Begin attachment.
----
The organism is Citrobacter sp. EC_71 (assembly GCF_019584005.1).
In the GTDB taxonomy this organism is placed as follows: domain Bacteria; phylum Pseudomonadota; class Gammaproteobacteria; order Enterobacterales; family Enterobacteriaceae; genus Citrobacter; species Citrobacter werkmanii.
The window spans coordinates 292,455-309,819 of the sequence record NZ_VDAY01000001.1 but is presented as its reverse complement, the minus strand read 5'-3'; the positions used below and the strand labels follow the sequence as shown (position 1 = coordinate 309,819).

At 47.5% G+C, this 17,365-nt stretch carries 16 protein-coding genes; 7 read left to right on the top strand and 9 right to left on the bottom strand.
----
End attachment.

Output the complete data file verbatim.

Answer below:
The organism is Citrobacter sp. EC_71 (assembly GCF_019584005.1).
In the GTDB taxonomy this organism is placed as follows: domain Bacteria; phylum Pseudomonadota; class Gammaproteobacteria; order Enterobacterales; family Enterobacteriaceae; genus Citrobacter; species Citrobacter werkmanii.
The window spans coordinates 292,455-309,819 of the sequence record NZ_VDAY01000001.1 but is presented as its reverse complement, the minus strand read 5'-3'; the positions used below and the strand labels follow the sequence as shown (position 1 = coordinate 309,819).

At 47.5% G+C, this 17,365-nt stretch carries 16 protein-coding genes; 7 read left to right on the top strand and 9 right to left on the bottom strand.